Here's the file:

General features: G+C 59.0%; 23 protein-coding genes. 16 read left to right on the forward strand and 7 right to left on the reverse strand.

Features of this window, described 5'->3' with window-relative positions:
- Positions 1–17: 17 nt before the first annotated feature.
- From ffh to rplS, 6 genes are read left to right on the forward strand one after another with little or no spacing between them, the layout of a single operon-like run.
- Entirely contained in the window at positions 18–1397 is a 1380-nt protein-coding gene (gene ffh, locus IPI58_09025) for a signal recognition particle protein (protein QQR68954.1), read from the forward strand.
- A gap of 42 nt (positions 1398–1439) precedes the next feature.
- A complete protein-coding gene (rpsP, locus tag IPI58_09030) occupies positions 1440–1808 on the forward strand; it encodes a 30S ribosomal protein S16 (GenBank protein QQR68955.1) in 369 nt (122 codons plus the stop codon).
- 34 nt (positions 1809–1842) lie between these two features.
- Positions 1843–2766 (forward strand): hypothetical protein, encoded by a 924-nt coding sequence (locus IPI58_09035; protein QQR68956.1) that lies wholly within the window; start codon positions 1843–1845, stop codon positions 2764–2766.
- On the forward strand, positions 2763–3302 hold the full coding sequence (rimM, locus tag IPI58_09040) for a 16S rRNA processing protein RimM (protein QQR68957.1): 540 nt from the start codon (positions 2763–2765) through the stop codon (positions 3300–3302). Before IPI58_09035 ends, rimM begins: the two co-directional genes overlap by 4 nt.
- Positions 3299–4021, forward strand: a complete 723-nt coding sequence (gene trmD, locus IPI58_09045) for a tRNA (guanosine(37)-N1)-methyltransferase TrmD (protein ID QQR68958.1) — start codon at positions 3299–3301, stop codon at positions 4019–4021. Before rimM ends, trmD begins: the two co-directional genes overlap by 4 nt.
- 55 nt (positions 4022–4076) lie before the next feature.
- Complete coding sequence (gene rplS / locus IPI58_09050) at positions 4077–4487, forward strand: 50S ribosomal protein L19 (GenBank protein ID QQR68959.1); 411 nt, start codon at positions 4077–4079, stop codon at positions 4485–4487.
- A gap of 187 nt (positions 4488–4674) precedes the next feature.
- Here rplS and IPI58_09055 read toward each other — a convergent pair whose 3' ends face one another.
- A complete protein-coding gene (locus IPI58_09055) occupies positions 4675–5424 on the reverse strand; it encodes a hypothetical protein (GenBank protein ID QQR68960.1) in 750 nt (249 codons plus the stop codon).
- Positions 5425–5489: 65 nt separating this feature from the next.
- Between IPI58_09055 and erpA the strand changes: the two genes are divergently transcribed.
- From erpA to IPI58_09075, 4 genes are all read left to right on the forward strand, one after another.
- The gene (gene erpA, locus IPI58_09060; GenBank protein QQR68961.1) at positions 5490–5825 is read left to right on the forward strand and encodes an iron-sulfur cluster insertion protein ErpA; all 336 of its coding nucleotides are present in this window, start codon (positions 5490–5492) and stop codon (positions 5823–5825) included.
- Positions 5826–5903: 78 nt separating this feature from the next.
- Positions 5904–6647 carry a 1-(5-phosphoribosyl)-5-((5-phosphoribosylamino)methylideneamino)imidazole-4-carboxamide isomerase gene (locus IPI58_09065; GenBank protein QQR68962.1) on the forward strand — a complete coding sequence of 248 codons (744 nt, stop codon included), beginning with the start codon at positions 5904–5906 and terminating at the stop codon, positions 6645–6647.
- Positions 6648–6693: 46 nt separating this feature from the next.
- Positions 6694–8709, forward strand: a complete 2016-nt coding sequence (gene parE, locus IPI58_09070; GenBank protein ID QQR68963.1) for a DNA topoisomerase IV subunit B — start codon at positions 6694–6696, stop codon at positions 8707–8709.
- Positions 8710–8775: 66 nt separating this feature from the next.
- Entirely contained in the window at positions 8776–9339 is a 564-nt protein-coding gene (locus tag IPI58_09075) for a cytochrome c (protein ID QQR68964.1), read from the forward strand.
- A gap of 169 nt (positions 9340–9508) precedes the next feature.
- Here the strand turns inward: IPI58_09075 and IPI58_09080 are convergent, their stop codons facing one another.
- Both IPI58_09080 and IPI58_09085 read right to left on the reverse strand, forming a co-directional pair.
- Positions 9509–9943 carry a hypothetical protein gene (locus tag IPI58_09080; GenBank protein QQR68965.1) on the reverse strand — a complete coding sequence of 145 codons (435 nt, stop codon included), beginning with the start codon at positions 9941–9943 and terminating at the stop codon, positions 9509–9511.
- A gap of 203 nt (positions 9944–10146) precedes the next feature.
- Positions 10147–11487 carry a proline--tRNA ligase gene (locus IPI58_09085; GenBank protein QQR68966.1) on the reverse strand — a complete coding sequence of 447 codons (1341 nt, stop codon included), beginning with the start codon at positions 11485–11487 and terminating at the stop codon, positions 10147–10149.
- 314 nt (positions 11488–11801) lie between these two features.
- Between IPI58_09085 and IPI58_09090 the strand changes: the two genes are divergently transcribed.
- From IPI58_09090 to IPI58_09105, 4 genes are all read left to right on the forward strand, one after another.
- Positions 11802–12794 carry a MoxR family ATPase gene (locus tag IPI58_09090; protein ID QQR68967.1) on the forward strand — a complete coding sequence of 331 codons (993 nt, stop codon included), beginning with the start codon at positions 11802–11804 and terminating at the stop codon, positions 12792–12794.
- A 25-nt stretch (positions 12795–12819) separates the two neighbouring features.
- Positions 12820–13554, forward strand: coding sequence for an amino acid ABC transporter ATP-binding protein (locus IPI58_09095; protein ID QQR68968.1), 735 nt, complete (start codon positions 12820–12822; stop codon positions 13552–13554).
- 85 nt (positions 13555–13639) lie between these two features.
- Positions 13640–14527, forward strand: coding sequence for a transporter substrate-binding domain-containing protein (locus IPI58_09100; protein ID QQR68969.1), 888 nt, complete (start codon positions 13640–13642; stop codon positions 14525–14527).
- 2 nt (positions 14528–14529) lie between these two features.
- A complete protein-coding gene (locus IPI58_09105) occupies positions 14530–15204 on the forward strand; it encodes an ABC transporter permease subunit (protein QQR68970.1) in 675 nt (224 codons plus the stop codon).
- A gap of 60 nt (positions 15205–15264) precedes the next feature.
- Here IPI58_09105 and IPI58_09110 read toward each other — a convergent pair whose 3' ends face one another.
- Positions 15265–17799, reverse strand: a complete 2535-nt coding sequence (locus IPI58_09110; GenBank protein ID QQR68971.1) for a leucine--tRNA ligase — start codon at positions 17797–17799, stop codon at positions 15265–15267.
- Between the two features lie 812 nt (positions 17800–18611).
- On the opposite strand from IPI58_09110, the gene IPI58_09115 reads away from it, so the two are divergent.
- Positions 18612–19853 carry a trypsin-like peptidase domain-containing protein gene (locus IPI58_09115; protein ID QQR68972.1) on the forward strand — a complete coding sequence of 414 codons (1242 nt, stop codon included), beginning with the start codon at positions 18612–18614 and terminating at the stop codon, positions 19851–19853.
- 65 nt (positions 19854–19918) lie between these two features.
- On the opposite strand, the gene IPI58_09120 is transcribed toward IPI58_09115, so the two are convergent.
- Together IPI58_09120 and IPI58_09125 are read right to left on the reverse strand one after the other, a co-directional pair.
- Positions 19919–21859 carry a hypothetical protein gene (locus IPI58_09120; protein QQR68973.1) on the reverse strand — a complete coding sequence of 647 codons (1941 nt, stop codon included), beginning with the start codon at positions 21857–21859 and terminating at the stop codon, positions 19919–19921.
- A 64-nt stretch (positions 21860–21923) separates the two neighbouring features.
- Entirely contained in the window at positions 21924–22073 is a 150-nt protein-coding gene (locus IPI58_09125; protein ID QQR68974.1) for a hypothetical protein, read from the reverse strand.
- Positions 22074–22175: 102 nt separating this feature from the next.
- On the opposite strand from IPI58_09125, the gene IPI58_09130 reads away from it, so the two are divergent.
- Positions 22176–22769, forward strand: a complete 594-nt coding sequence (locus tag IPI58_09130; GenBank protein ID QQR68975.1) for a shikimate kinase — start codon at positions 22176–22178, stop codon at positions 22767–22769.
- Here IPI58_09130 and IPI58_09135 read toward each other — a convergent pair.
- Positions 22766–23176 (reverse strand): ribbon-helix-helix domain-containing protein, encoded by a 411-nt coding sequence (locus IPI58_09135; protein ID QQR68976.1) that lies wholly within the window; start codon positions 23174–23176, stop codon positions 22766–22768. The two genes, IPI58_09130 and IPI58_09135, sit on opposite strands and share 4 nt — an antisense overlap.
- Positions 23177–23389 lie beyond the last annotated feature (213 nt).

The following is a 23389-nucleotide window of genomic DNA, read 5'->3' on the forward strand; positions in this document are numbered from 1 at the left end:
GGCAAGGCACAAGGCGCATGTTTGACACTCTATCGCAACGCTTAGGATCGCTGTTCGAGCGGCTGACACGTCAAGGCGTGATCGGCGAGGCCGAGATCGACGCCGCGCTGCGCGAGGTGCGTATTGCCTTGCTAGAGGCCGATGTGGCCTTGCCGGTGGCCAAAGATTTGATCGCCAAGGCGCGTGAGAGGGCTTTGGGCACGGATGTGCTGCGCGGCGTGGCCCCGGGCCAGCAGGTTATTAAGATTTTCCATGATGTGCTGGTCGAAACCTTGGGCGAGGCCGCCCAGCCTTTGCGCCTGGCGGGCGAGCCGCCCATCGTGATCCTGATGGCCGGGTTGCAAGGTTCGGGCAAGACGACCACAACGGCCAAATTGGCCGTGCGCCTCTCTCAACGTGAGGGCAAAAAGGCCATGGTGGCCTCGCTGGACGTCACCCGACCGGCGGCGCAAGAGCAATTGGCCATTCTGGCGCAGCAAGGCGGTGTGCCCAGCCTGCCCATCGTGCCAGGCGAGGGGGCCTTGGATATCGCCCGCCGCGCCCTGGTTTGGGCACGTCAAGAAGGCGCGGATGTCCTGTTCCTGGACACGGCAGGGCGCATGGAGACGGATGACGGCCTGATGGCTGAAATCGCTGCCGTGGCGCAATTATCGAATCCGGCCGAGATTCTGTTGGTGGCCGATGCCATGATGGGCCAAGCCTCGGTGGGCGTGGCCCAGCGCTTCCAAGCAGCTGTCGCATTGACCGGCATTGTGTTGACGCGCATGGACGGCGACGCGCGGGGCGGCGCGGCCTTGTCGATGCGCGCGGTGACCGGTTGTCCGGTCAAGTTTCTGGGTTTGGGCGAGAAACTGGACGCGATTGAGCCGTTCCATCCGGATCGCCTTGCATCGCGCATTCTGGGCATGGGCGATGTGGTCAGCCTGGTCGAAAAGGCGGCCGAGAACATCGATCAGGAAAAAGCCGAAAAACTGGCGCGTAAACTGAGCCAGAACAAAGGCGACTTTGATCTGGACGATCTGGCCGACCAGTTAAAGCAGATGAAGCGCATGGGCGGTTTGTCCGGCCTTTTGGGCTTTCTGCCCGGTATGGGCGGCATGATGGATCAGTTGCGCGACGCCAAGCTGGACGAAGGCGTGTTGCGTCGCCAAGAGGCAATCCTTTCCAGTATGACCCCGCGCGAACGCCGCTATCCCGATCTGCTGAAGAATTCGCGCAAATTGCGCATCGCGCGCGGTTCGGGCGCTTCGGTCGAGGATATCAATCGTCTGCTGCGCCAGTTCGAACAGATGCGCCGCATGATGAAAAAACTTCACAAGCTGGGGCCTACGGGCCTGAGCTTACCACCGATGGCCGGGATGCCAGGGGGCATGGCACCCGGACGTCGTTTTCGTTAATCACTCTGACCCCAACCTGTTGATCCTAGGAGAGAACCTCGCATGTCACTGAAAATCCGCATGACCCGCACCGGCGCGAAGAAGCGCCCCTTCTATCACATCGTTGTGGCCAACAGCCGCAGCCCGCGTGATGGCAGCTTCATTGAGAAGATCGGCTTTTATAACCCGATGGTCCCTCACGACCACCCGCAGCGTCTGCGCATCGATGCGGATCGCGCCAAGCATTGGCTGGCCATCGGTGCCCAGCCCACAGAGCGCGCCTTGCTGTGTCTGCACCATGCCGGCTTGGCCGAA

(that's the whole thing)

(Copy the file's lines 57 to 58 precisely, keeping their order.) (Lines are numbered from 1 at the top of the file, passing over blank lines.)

- Positions 22176–22769, forward strand: a complete 594-nt coding sequence (locus tag IPI58_09130; GenBank protein ID QQR68975.1) for a shikimate kinase — start codon at positions 22176–22178, stop codon at positions 22767–22769.
- Here IPI58_09130 and IPI58_09135 read toward each other — a convergent pair.